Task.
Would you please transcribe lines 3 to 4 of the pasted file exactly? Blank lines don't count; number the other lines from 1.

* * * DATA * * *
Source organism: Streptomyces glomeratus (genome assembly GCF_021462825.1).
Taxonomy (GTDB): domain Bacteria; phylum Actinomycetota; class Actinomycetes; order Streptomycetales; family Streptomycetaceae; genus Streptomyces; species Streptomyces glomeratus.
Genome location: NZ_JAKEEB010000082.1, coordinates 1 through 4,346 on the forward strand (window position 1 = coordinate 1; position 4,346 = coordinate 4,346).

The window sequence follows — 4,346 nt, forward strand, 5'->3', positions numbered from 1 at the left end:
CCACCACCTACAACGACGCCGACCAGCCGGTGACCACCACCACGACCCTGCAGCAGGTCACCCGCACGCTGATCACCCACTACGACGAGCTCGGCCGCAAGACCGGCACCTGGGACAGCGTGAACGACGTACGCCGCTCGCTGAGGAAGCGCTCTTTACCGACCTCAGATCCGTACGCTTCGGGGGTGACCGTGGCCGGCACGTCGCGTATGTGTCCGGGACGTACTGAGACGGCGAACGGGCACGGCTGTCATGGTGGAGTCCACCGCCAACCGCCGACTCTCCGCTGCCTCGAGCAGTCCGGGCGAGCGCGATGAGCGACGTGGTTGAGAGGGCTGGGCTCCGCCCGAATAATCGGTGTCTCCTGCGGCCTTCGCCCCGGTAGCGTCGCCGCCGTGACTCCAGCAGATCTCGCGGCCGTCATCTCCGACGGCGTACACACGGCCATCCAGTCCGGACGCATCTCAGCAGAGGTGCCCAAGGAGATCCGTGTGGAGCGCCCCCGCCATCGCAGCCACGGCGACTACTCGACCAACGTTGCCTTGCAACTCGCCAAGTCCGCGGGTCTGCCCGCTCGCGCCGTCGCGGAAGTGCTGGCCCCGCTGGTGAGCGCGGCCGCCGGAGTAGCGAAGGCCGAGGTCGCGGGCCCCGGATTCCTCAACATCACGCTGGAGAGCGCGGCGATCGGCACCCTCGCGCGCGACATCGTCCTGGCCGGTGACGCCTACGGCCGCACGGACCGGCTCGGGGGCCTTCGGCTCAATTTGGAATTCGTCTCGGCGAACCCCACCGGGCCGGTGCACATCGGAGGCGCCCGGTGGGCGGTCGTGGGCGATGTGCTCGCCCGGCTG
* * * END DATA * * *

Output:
Genome location: NZ_JAKEEB010000082.1, coordinates 1 through 4,346 on the forward strand (window position 1 = coordinate 1; position 4,346 = coordinate 4,346).

The window sequence follows — 4,346 nt, forward strand, 5'->3', positions numbered from 1 at the left end: